Correct me if I’m wrong. When an adult is asked to play when he’s feeling tired or busy, the first thought that comes to mind is about the amount of time it might take. Now let’s put this into more specific context. An eight-year-old boy asks his father they can play super heroes together. The father has just walked into the door from a day at the office. The first thing he wants to do is relax and maybe just get on with light conversation. Super heroes are not entirely an alien concept to most adult males, but getting right into the game at a moment’s notice requires a call for extra energy.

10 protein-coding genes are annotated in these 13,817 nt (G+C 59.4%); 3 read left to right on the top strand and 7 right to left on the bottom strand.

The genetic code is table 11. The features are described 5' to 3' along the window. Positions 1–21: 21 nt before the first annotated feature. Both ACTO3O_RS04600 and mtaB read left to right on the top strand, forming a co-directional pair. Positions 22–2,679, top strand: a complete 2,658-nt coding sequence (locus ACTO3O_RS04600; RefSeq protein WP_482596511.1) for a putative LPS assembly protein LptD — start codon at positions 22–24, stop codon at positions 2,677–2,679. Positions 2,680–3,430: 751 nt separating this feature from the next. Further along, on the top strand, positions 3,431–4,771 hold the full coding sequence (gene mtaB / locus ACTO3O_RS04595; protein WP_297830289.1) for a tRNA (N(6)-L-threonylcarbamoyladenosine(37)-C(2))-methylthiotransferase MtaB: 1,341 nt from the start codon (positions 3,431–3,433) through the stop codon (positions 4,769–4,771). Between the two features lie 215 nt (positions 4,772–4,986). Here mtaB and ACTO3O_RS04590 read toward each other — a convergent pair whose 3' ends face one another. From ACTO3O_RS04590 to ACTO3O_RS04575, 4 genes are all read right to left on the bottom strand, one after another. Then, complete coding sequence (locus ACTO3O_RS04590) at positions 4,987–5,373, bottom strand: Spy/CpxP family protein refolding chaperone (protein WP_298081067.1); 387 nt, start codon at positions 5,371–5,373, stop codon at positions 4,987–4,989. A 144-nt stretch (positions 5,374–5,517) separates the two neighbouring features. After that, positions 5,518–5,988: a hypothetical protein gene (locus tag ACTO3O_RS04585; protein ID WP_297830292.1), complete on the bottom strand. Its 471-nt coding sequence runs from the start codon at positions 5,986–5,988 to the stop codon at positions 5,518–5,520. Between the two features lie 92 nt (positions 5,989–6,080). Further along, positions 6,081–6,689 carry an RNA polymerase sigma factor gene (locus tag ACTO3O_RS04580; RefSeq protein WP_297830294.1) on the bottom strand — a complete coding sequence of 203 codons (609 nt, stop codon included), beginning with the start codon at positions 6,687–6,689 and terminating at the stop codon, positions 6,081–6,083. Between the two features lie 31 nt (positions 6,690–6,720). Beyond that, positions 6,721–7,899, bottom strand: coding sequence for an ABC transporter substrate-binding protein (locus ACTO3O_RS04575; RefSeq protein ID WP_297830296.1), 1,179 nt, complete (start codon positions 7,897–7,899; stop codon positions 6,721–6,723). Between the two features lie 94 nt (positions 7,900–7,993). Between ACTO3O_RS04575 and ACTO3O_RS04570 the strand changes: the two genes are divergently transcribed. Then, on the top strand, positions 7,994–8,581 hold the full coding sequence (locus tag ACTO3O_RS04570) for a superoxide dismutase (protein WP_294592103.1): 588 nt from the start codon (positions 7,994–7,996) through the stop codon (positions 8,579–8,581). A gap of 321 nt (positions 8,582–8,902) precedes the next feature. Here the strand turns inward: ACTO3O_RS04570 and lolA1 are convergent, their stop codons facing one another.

The immediate predicament in the father’s mind has to do with mystery of how long he is expected to play and how much energy he might have to use before experiencing further tiredness. There exists the uncertainty of what the boy himself might be expecting. How much play is going to be enough? What is the protocol for being a good father in regards to play time? How does an adult help the child build a structure for other people’s time and his own?
Behold the kitchen timer! For those who don’t spend much time in the culinary arts at home, it is a cute little device which has a marked, 60 minute dial. One of my best uses for it, is to set the timer for a desired period after I have told my son that we can play for 30 minutes. Now he has something to expect. And I don’t have to split our time together between our interaction and my preoccupation with how long this is going to last. Knowing of the prescribed time frame helps me keep from letting the feeling of impatience rule my life.